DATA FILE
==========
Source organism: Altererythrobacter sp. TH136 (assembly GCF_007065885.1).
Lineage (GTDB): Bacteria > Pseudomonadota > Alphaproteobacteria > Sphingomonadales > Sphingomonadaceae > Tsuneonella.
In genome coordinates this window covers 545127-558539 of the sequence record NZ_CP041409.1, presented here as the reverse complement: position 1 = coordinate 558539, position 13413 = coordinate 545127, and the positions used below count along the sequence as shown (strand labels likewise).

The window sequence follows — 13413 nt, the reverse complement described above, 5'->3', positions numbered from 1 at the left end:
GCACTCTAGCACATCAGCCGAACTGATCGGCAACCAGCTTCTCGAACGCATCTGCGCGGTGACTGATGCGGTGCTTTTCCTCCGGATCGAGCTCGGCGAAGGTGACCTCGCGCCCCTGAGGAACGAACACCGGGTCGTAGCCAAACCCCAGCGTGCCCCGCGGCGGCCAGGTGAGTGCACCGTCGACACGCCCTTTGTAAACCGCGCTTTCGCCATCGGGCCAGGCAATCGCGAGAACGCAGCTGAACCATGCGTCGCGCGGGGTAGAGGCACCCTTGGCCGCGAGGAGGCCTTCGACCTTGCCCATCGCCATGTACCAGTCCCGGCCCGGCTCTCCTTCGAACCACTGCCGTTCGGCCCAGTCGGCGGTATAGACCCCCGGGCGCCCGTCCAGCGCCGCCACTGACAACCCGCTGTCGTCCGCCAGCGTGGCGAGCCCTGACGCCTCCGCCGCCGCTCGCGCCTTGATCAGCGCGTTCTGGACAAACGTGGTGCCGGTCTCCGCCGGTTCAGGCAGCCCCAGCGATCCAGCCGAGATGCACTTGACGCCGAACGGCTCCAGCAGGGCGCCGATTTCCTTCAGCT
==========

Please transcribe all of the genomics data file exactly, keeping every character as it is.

Source organism: Altererythrobacter sp. TH136 (assembly GCF_007065885.1).
Lineage (GTDB): Bacteria > Pseudomonadota > Alphaproteobacteria > Sphingomonadales > Sphingomonadaceae > Tsuneonella.
In genome coordinates this window covers 545127-558539 of the sequence record NZ_CP041409.1, presented here as the reverse complement: position 1 = coordinate 558539, position 13413 = coordinate 545127, and the positions used below count along the sequence as shown (strand labels likewise).

The window sequence follows — 13413 nt, the reverse complement described above, 5'->3', positions numbered from 1 at the left end:
GCACTCTAGCACATCAGCCGAACTGATCGGCAACCAGCTTCTCGAACGCATCTGCGCGGTGACTGATGCGGTGCTTTTCCTCCGGATCGAGCTCGGCGAAGGTGACCTCGCGCCCCTGAGGAACGAACACCGGGTCGTAGCCAAACCCCAGCGTGCCCCGCGGCGGCCAGGTGAGTGCACCGTCGACACGCCCTTTGTAAACCGCGCTTTCGCCATCGGGCCAGGCAATCGCGAGAACGCAGCTGAACCATGCGTCGCGCGGGGTAGAGGCACCCTTGGCCGCGAGGAGGCCTTCGACCTTGCCCATCGCCATGTACCAGTCCCGGCCCGGCTCTCCTTCGAACCACTGCCGTTCGGCCCAGTCGGCGGTATAGACCCCCGGGCGCCCGTCCAGCGCCGCCACTGACAACCCGCTGTCGTCCGCCAGCGTGGCGAGCCCTGACGCCTCCGCCGCCGCTCGCGCCTTGATCAGCGCGTTCTGGACAAACGTGGTGCCGGTCTCCGCCGGTTCAGGCAGCCCCAGCGATCCAGCCGAGATGCACTTGACGCCGAACGGCTCCAGCAGGGCGCCGATTTCCTTCAGCT